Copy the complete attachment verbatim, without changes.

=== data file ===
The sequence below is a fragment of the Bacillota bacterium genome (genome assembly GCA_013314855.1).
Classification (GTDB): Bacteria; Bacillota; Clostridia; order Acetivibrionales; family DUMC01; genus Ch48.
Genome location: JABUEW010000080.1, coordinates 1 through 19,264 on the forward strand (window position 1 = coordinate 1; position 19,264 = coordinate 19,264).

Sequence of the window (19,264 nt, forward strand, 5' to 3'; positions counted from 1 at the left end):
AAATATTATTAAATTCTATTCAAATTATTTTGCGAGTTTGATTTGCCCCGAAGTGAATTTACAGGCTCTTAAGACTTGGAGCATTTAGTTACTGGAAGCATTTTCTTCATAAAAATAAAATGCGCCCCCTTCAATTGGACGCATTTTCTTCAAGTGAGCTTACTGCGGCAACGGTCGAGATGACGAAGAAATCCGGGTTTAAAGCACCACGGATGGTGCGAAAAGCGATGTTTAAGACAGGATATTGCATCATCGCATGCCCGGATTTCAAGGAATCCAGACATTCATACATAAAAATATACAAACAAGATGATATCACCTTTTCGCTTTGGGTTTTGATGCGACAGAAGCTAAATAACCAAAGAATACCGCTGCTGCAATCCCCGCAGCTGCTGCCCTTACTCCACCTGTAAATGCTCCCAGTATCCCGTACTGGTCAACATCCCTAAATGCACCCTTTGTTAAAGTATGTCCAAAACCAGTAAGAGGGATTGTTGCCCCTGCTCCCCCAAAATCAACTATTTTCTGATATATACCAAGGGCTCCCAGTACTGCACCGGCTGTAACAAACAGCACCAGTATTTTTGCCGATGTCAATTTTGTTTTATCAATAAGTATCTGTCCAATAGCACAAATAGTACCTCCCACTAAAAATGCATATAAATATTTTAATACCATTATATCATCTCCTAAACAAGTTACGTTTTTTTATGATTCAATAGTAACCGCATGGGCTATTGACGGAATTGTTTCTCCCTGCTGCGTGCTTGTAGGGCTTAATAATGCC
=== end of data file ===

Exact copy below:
The sequence below is a fragment of the Bacillota bacterium genome (genome assembly GCA_013314855.1).
Classification (GTDB): Bacteria; Bacillota; Clostridia; order Acetivibrionales; family DUMC01; genus Ch48.
Genome location: JABUEW010000080.1, coordinates 1 through 19,264 on the forward strand (window position 1 = coordinate 1; position 19,264 = coordinate 19,264).

Sequence of the window (19,264 nt, forward strand, 5' to 3'; positions counted from 1 at the left end):
AAATATTATTAAATTCTATTCAAATTATTTTGCGAGTTTGATTTGCCCCGAAGTGAATTTACAGGCTCTTAAGACTTGGAGCATTTAGTTACTGGAAGCATTTTCTTCATAAAAATAAAATGCGCCCCCTTCAATTGGACGCATTTTCTTCAAGTGAGCTTACTGCGGCAACGGTCGAGATGACGAAGAAATCCGGGTTTAAAGCACCACGGATGGTGCGAAAAGCGATGTTTAAGACAGGATATTGCATCATCGCATGCCCGGATTTCAAGGAATCCAGACATTCATACATAAAAATATACAAACAAGATGATATCACCTTTTCGCTTTGGGTTTTGATGCGACAGAAGCTAAATAACCAAAGAATACCGCTGCTGCAATCCCCGCAGCTGCTGCCCTTACTCCACCTGTAAATGCTCCCAGTATCCCGTACTGGTCAACATCCCTAAATGCACCCTTTGTTAAAGTATGTCCAAAACCAGTAAGAGGGATTGTTGCCCCTGCTCCCCCAAAATCAACTATTTTCTGATATATACCAAGGGCTCCCAGTACTGCACCGGCTGTAACAAACAGCACCAGTATTTTTGCCGATGTCAATTTTGTTTTATCAATAAGTATCTGTCCAATAGCACAAATAGTACCTCCCACTAAAAATGCATATAAATATTTTAATACCATTATATCATCTCCTAAACAAGTTACGTTTTTTTATGATTCAATAGTAACCGCATGGGCTATTGACGGAATTGTTTCTCCCTGCTGCGTGCTTGTAGGGCTTAATAATGCC